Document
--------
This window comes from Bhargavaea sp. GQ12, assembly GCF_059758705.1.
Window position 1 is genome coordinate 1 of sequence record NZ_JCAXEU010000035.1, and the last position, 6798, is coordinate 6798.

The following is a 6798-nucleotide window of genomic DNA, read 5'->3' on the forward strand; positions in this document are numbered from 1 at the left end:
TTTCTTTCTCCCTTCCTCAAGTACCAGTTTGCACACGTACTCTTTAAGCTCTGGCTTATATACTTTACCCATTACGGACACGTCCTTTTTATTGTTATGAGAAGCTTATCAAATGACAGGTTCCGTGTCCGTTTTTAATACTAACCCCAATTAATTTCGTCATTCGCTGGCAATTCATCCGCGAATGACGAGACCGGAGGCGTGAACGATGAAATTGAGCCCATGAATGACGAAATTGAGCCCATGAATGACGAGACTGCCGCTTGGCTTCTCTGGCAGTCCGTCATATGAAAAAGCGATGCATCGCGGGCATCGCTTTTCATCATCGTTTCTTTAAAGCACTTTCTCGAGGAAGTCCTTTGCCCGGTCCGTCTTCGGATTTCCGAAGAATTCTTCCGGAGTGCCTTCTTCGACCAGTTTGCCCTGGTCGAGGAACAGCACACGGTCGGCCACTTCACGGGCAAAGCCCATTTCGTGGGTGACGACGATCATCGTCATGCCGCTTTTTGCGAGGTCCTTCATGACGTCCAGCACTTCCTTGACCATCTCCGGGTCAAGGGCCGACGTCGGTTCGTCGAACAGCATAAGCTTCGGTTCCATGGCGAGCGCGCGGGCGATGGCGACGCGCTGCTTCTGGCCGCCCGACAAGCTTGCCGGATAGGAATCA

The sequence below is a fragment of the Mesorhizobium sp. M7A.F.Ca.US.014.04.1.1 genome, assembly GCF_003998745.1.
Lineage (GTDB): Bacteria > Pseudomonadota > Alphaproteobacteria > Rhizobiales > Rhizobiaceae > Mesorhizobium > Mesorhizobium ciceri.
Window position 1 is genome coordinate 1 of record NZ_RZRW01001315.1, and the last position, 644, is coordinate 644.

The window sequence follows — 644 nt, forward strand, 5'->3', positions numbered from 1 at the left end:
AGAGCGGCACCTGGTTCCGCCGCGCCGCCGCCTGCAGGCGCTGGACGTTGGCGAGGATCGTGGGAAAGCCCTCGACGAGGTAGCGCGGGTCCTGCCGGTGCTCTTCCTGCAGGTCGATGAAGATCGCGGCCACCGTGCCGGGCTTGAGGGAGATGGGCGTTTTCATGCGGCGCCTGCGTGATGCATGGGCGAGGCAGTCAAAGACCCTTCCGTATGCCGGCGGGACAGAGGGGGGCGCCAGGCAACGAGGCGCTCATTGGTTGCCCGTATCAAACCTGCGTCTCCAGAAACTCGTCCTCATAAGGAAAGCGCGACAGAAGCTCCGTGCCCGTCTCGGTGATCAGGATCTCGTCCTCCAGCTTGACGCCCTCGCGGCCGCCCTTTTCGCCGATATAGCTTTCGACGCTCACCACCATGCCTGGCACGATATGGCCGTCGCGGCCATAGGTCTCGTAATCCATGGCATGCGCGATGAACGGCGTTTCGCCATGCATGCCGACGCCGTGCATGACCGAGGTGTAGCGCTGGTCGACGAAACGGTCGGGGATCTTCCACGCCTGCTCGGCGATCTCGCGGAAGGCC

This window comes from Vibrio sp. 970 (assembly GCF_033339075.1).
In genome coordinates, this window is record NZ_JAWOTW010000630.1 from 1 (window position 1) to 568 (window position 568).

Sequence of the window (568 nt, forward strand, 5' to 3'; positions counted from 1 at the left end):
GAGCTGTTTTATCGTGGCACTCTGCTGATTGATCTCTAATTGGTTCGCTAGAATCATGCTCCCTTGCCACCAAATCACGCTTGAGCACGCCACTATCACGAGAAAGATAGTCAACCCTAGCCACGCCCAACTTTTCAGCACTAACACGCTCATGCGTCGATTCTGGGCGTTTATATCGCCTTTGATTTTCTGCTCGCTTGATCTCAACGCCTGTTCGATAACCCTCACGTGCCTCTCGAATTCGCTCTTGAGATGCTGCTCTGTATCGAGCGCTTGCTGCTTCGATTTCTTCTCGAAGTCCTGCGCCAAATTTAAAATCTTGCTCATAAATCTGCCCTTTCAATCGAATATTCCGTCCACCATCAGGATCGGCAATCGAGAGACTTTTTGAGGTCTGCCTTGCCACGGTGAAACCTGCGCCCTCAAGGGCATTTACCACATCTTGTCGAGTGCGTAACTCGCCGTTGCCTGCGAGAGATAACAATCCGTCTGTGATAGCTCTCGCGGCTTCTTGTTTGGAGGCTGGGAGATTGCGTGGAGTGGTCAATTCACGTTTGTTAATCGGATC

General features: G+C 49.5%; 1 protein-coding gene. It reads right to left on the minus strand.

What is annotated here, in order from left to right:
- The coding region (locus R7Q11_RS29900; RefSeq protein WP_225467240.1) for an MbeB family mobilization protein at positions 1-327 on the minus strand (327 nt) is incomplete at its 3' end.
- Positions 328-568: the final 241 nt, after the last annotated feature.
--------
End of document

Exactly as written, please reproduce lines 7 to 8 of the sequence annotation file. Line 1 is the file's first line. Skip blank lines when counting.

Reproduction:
Window position 1 is genome coordinate 1 of record NZ_RZRW01001315.1, and the last position, 644, is coordinate 644.

The window sequence follows — 644 nt, forward strand, 5'->3', positions numbered from 1 at the left end: